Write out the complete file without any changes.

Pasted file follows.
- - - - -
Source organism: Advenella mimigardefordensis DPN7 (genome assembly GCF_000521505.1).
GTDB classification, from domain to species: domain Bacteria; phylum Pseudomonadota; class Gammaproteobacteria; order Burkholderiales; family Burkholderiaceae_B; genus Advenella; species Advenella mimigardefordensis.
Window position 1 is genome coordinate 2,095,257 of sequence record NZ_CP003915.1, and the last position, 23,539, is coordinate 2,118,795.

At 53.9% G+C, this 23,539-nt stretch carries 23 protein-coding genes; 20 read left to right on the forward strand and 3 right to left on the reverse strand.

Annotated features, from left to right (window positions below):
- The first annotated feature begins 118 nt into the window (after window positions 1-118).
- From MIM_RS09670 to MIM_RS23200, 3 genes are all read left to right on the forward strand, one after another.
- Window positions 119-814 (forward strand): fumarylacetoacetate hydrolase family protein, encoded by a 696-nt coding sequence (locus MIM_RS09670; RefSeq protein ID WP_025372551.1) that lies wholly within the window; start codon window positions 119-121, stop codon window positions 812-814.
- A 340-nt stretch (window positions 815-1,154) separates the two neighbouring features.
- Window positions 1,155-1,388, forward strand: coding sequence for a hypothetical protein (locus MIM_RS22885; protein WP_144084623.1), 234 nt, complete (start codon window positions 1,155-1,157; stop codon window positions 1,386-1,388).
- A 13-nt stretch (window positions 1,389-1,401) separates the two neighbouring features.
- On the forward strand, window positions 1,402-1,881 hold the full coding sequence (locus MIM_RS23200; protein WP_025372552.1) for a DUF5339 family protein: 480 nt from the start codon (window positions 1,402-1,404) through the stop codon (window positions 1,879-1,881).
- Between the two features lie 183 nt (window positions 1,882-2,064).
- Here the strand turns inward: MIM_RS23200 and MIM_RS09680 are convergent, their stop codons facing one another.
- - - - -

Source organism: Advenella mimigardefordensis DPN7 (genome assembly GCF_000521505.1).
GTDB classification, from domain to species: domain Bacteria; phylum Pseudomonadota; class Gammaproteobacteria; order Burkholderiales; family Burkholderiaceae_B; genus Advenella; species Advenella mimigardefordensis.
Window position 1 is genome coordinate 2,095,257 of sequence record NZ_CP003915.1, and the last position, 23,539, is coordinate 2,118,795.

At 53.9% G+C, this 23,539-nt stretch carries 23 protein-coding genes; 20 read left to right on the forward strand and 3 right to left on the reverse strand.

Annotated features, from left to right (window positions below):
- The first annotated feature begins 118 nt into the window (after window positions 1-118).
- From MIM_RS09670 to MIM_RS23200, 3 genes are all read left to right on the forward strand, one after another.
- Window positions 119-814 (forward strand): fumarylacetoacetate hydrolase family protein, encoded by a 696-nt coding sequence (locus MIM_RS09670; RefSeq protein ID WP_025372551.1) that lies wholly within the window; start codon window positions 119-121, stop codon window positions 812-814.
- A 340-nt stretch (window positions 815-1,154) separates the two neighbouring features.
- Window positions 1,155-1,388, forward strand: coding sequence for a hypothetical protein (locus MIM_RS22885; protein WP_144084623.1), 234 nt, complete (start codon window positions 1,155-1,157; stop codon window positions 1,386-1,388).
- A 13-nt stretch (window positions 1,389-1,401) separates the two neighbouring features.
- On the forward strand, window positions 1,402-1,881 hold the full coding sequence (locus MIM_RS23200; protein WP_025372552.1) for a DUF5339 family protein: 480 nt from the start codon (window positions 1,402-1,404) through the stop codon (window positions 1,879-1,881).
- Between the two features lie 183 nt (window positions 1,882-2,064).
- Here the strand turns inward: MIM_RS23200 and MIM_RS09680 are convergent, their stop codons facing one another.